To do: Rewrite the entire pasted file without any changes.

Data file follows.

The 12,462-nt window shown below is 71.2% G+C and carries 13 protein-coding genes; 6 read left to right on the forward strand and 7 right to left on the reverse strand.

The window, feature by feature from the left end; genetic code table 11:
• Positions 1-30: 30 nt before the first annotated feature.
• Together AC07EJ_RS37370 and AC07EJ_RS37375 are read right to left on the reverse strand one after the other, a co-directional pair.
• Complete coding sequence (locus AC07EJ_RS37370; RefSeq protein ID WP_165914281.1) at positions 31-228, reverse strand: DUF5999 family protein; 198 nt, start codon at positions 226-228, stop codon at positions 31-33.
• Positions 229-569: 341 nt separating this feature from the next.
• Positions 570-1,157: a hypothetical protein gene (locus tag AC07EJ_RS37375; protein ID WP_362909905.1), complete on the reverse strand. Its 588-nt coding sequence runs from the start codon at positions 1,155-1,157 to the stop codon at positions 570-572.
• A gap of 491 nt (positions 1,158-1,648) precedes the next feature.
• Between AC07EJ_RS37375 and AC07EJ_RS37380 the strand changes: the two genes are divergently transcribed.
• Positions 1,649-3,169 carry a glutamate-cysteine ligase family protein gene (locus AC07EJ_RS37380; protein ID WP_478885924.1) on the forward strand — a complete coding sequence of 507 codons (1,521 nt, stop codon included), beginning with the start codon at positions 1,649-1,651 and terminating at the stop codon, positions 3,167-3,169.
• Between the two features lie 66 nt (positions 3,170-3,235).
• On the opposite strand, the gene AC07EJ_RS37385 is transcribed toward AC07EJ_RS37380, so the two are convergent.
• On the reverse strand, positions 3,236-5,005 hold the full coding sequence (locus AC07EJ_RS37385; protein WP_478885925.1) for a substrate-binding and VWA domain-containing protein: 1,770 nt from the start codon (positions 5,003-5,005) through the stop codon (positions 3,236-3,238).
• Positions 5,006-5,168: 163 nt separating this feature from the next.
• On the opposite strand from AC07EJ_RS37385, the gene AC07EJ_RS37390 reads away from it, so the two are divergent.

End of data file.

The 12,462-nt window shown below is 71.2% G+C and carries 13 protein-coding genes; 6 read left to right on the forward strand and 7 right to left on the reverse strand.

The window, feature by feature from the left end; genetic code table 11:
• Positions 1-30: 30 nt before the first annotated feature.
• Together AC07EJ_RS37370 and AC07EJ_RS37375 are read right to left on the reverse strand one after the other, a co-directional pair.
• Complete coding sequence (locus AC07EJ_RS37370; RefSeq protein ID WP_165914281.1) at positions 31-228, reverse strand: DUF5999 family protein; 198 nt, start codon at positions 226-228, stop codon at positions 31-33.
• Positions 229-569: 341 nt separating this feature from the next.
• Positions 570-1,157: a hypothetical protein gene (locus tag AC07EJ_RS37375; protein ID WP_362909905.1), complete on the reverse strand. Its 588-nt coding sequence runs from the start codon at positions 1,155-1,157 to the stop codon at positions 570-572.
• A gap of 491 nt (positions 1,158-1,648) precedes the next feature.
• Between AC07EJ_RS37375 and AC07EJ_RS37380 the strand changes: the two genes are divergently transcribed.
• Positions 1,649-3,169 carry a glutamate-cysteine ligase family protein gene (locus AC07EJ_RS37380; protein ID WP_478885924.1) on the forward strand — a complete coding sequence of 507 codons (1,521 nt, stop codon included), beginning with the start codon at positions 1,649-1,651 and terminating at the stop codon, positions 3,167-3,169.
• Between the two features lie 66 nt (positions 3,170-3,235).
• On the opposite strand, the gene AC07EJ_RS37385 is transcribed toward AC07EJ_RS37380, so the two are convergent.
• On the reverse strand, positions 3,236-5,005 hold the full coding sequence (locus AC07EJ_RS37385; protein WP_478885925.1) for a substrate-binding and VWA domain-containing protein: 1,770 nt from the start codon (positions 5,003-5,005) through the stop codon (positions 3,236-3,238).
• Positions 5,006-5,168: 163 nt separating this feature from the next.
• On the opposite strand from AC07EJ_RS37385, the gene AC07EJ_RS37390 reads away from it, so the two are divergent.